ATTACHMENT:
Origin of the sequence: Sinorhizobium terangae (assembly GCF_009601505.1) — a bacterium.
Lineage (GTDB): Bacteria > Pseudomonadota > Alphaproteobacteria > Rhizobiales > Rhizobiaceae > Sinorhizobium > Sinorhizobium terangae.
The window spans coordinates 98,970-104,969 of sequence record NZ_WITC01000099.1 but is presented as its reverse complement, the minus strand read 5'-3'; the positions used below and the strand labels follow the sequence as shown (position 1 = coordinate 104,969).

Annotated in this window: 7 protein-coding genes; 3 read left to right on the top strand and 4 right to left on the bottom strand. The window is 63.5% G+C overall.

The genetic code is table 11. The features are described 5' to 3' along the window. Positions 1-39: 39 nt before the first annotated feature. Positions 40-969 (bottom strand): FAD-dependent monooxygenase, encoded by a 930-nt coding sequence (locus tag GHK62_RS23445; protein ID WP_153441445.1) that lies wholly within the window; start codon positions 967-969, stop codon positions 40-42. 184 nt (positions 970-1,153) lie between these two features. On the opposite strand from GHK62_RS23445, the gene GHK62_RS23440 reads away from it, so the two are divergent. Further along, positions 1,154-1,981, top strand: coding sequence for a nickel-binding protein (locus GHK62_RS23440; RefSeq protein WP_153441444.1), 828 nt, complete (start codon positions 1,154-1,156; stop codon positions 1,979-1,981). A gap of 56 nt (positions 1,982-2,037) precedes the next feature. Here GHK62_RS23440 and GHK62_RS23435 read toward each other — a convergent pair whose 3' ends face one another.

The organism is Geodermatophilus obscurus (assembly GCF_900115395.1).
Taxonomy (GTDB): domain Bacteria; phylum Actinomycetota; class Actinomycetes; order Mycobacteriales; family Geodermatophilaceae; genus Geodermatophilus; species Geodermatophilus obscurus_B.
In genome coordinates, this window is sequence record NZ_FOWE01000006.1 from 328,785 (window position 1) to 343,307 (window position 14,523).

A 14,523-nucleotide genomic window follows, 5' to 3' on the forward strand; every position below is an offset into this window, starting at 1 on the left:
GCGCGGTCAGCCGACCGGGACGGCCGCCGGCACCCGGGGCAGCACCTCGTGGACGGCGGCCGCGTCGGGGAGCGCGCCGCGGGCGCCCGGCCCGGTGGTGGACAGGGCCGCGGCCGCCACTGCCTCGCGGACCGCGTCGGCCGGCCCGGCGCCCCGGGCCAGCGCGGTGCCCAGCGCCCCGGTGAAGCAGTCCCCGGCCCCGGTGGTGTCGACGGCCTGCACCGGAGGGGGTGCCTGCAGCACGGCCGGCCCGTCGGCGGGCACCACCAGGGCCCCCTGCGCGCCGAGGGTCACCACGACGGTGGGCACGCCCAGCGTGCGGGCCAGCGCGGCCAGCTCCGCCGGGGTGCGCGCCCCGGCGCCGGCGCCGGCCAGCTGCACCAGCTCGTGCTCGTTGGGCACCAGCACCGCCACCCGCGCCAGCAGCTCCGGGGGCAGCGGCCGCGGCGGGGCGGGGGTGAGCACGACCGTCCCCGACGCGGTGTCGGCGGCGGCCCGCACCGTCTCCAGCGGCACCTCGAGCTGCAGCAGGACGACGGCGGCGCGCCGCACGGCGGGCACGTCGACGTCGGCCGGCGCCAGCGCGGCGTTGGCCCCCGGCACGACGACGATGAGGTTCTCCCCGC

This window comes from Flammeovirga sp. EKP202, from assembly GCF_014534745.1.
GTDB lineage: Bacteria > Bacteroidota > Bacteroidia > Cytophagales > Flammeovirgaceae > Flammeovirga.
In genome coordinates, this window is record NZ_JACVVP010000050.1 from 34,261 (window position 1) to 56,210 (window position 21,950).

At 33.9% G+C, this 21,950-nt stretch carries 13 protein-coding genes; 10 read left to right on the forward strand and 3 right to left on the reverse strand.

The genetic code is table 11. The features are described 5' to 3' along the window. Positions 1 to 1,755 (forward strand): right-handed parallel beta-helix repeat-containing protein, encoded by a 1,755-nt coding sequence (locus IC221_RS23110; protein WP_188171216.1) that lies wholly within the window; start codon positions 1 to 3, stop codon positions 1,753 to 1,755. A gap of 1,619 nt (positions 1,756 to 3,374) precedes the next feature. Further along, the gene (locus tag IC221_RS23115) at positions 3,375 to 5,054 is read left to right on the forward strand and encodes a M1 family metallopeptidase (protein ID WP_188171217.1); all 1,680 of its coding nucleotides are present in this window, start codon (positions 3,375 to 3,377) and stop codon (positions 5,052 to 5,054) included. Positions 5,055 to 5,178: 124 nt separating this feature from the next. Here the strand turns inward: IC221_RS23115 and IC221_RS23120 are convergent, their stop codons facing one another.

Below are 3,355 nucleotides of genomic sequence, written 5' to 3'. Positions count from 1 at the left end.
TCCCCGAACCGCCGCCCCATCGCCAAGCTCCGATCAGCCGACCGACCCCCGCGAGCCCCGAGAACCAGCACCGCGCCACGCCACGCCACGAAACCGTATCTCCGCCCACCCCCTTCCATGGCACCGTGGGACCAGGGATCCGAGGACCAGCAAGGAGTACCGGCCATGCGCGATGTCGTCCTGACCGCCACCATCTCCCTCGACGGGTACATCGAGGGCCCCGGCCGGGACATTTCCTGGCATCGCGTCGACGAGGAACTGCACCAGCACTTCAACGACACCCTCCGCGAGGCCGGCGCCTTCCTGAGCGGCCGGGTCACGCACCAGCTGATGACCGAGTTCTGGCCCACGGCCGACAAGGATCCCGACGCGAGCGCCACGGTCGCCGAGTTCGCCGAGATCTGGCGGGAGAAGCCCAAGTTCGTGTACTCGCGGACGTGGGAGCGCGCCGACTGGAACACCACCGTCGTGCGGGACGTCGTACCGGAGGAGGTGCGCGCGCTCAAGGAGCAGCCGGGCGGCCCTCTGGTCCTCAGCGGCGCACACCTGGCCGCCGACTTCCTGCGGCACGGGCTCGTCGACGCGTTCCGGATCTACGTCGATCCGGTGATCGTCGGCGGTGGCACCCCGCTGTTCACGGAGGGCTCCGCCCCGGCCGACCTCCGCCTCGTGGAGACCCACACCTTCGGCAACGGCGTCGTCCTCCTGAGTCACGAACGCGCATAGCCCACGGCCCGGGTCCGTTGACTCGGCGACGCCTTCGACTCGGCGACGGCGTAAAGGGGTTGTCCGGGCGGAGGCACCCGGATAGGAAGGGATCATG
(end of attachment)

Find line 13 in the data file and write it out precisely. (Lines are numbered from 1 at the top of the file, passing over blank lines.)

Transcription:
In genome coordinates, this window is record NZ_JACVVP010000050.1 from 34,261 (window position 1) to 56,210 (window position 21,950).